New Jersey Gov. Chris Christie made no apologies for having previously called Colorado's "quality of life" into question for its voter-approved marijuana legalization, during a July 23 visit …
New Jersey Gov. Chris Christie made no apologies for having previously called Colorado's "quality of life" into question for its voter-approved marijuana legalization, during a July 23 visit here.
Not that anyone would have expected a "sorry, Coloradans" from the larger-than-life Republican and potential 2016 White House contender, who isn't one to mince words.
"I'm not one of those guys who is going to change my opinion just because I'm standing in Colorado and go, 'Well, what I really meant was ...'" Christie told reporters inside Sam's No. 3 Diner in downtown Denver. "No, I meant what I said."
Christie was in Colorado to raise money for the Republican Governors Association and stopped by the diner to stump for fellow Republican Bob Beauprez, the former congressman who is seeking to unseat Gov. John Hickenlooper this fall.
Christie was joined by Beauprez at the diner, and he praised the former congressman for having "the right vision for the future of Colorado."
But much of Christie's availability with the press was spent responding to comments he made about Colorado's pot laws earlier this year.
During a New Jersey radio show in April, Christie blasted the state for allowing recreational pot use and sales.
"See if you want to live in a major city in Colorado, where there's head shops popping up on every corner and people flying into your airport just to come and get high," Christie said in April. "To me, it's just not the quality of life we want to have here in the state of New Jersey and there's no tax revenue that's worth it."
Christie reiterated his position during his Denver visit, saying that legalizing pot "is the wrong thing to do from a societal perspective (and) from a governmental perspective."
"... I think that diminishes the quality of life in a state that legalizes an illegal drug, a drug that is still determined to be illegal by the federal government and most other states," he said.
When he wasn't answering questions about pot, Christie was heaping praise on Beauprez, who is making his second run in eight years for the governor's mansion.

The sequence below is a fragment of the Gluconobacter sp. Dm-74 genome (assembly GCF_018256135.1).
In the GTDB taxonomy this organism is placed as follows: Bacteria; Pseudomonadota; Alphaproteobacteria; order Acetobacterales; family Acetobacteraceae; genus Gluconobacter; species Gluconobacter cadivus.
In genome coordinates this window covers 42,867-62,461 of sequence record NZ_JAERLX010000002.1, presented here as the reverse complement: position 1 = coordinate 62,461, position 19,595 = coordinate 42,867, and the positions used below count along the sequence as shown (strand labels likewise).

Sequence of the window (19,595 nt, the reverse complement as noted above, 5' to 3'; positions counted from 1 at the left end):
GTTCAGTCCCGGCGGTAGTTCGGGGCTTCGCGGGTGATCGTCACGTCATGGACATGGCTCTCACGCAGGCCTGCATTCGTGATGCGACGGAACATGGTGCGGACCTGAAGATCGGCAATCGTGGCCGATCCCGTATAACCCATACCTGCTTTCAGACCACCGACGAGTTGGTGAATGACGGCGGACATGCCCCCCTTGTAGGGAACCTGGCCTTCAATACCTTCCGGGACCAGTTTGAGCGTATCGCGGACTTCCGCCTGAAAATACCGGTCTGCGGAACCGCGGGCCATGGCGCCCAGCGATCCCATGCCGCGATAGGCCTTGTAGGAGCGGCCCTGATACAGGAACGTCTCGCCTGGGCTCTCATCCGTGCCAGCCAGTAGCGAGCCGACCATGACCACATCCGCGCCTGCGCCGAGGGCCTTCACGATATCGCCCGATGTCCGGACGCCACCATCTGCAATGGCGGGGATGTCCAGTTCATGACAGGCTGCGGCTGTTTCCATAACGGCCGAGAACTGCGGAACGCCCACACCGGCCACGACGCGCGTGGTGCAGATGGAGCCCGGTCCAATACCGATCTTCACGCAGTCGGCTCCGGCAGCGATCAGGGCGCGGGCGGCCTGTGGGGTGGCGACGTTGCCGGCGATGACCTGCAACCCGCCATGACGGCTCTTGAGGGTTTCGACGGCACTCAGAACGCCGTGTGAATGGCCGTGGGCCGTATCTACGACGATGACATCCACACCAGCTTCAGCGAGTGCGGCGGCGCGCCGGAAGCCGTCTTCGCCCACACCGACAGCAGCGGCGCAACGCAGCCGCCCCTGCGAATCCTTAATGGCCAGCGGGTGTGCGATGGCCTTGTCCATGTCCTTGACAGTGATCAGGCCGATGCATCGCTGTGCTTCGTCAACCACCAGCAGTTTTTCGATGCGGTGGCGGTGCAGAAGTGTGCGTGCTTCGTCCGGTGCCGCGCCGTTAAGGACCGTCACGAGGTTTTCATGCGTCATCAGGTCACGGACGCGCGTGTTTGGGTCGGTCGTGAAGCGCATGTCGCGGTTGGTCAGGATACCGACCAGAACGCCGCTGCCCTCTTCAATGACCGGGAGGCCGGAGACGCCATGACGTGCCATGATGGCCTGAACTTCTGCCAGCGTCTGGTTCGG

Christie said he was encouraged by recent polls that show a neck-and-neck race between Beauprez and Hickenlooper. He also said he wouldn't be visiting Colorado in his capacity as chairman of the Republican Governors Association if he didn't think Beauprez had a shot at winning.
"Listen, there's nobody who is awake and alive here in Colorado who doesn't believe that this is a winnable race," Christie said. "The only people who don't believe (that) are just absolute, flat-out partisans."
Christie was asked about demographic problems that continue to afflict the Republican Party at the national level. Those problems include consistent failures at winning over women and minority voters, making it increasingly difficult for the GOP to win in blue or purple states.
Christie reminded reporters that he is the governor of a Democratic stronghold and said that Republicans need to "campaign in places where we're uncomfortable," in order to win over a more diverse group of voters.
"The fact is, Bob's not going to win this race by going to chamber of commerce lunches every week," Christie said. "He needs to go every once in a while, but that's not where he needs to spend his time. He needs to spend time in places where Republicans typically don't get the vote you're talking about."
Christie said Hickenlooper has made "fundamental errors" and "poor decisions" as Colorado's governor. However, the New Jersey governor refused to cite specific examples of those decisions.
A Hickenlooper campaign spokesman did not immediately return a phone call seeking comment, but the Colorado Democratic Party blasted Christie's visit.
"By bringing Chris Christie and his scandalous New Jersey politics to our state, it's pretty clear that Both Ways Bob is still lost on the Colorado way," said Colorado Democratic Party Chairman Rick Palacio, through a statement that was sent in advance of Christie's trip.
"Instead of embracing Christie's style of cronyism and corruption, Beauprez should denounce his visit the way Christie denounced Colorado's way of life."
Palacio was referring to a now-infamous bridge scandal in New Jersey, where one of Christie's staffers and some of his political appointees are alleged to have been politically motivated in conspiring to create traffic gridlock in a New Jersey town.
Beauprez responded to criticism of Christie's visit and the perceived baggage he brings as being "pure and utter nonsense." Beauprez said Christie "took responsibility and took action" as the bridge scandal came to light.
But some outside the restaurant strongly disagree that Christie took the appropriate action during the bridge scandal and would have preferred that the governor stayed in New Jersey.
"To me, that just demonstrates the type of leadership that he would demonstrate as governor of Colorado and that's not what we need," said Amy Runyon-Harms of the left-leaning ProgressNow Colorado, referring to Beauprez's association with Christie.
Runyon-Harms was joined by a handful of others who protested Christie's visit from outside the diner, but the New Jersey governor paid them no mind.
"By the way, I welcome them here ... this is a much lower turnout of protesters than I normally get," Christie said.